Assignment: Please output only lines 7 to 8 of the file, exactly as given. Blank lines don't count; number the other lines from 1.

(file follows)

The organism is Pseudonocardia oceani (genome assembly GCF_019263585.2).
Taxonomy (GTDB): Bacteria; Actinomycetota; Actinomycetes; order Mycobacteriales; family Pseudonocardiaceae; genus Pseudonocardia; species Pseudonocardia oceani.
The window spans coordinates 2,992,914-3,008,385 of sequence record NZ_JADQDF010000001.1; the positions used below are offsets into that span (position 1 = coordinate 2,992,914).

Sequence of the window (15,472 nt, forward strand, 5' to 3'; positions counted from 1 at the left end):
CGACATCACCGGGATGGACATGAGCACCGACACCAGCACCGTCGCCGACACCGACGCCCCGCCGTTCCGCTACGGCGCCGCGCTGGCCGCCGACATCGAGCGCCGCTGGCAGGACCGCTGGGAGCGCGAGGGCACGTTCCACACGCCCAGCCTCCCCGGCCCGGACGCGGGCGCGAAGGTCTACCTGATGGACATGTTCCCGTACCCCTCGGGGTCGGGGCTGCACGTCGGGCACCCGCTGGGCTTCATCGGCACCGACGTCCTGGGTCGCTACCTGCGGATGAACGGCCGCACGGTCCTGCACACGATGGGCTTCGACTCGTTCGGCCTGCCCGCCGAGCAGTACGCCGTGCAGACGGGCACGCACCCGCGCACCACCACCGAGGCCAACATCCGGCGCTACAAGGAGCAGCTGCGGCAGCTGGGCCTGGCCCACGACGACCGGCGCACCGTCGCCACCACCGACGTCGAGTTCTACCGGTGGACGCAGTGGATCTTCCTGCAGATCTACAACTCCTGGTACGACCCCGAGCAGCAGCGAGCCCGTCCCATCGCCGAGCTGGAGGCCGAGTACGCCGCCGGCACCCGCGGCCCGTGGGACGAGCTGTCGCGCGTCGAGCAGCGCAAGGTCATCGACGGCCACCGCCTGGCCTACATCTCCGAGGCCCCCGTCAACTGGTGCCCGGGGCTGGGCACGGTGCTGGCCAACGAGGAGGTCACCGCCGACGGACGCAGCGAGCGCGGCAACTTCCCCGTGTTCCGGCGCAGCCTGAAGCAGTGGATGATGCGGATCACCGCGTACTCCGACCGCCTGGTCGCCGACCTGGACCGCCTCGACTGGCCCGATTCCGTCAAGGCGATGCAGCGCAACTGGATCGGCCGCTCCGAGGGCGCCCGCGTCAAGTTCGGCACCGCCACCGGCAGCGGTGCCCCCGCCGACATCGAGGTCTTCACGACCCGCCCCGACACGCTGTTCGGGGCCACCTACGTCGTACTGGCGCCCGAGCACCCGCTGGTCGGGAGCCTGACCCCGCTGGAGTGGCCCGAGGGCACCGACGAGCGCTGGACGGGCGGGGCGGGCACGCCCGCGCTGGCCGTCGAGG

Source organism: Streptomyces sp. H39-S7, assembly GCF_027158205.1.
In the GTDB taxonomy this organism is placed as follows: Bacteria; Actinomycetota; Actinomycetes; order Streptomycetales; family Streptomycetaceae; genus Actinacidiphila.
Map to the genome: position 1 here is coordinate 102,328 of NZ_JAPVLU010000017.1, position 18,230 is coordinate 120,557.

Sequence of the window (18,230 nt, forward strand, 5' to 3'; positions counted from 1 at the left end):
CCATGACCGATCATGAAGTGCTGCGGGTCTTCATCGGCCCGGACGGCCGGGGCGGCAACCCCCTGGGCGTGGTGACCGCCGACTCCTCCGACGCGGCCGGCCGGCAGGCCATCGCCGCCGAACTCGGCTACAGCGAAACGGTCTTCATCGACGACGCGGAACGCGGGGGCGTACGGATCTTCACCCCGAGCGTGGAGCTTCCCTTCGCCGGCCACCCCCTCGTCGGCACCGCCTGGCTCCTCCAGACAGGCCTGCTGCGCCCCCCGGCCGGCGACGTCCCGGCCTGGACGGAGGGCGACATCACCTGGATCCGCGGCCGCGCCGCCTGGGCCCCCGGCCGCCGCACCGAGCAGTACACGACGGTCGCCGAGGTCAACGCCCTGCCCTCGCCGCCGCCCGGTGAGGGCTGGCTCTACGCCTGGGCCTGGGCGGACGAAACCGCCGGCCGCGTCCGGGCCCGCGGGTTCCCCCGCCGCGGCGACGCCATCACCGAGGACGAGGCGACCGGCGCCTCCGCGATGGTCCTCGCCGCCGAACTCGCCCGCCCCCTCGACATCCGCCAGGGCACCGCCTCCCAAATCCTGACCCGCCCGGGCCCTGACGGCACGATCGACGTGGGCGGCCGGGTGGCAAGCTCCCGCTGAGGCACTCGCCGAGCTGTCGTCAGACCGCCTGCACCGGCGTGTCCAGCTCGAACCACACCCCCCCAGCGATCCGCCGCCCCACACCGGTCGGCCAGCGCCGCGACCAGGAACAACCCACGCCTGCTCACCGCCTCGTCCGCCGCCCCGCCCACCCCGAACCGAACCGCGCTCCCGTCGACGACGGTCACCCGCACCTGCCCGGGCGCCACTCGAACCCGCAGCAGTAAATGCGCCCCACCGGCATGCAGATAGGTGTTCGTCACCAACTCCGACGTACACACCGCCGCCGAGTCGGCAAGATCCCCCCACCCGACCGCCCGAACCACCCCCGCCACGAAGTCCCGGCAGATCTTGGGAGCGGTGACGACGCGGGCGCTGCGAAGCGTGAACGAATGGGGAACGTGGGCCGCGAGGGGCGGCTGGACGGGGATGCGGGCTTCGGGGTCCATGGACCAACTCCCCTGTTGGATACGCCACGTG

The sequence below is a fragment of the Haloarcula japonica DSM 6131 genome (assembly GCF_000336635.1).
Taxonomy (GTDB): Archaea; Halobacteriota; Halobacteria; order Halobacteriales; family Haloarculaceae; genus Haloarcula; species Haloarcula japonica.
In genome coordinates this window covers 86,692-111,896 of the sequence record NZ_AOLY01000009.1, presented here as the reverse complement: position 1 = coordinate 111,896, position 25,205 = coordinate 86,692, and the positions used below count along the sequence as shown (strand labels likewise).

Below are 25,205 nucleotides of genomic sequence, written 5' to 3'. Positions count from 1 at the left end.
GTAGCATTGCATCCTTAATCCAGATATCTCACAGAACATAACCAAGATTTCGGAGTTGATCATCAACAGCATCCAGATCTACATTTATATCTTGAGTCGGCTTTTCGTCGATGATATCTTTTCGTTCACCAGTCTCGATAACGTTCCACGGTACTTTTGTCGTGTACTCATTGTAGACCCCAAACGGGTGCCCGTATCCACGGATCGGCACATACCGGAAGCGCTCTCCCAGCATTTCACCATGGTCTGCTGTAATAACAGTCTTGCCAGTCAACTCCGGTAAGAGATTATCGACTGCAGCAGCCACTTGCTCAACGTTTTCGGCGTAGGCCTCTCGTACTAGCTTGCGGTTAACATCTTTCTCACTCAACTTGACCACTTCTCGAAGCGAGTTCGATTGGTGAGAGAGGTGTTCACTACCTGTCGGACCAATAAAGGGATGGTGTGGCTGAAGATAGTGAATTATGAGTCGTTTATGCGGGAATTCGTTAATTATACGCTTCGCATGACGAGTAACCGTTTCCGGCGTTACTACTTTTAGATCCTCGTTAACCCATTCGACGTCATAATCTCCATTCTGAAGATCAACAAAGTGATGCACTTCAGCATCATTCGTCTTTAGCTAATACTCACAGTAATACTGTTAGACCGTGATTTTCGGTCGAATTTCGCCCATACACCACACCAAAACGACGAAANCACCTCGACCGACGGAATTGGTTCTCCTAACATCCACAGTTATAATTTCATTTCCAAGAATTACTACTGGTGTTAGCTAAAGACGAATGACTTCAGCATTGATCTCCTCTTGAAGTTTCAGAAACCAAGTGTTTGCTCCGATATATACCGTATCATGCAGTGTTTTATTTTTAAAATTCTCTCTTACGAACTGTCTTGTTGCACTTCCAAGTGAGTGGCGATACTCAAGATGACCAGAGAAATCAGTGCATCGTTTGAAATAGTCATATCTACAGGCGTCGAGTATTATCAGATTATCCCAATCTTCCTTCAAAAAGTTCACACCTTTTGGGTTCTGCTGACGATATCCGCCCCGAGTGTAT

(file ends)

In the GTDB taxonomy this organism is placed as follows: Bacteria; Actinomycetota; Actinomycetes; order Streptomycetales; family Streptomycetaceae; genus Actinacidiphila.
Map to the genome: position 1 here is coordinate 102,328 of NZ_JAPVLU010000017.1, position 18,230 is coordinate 120,557.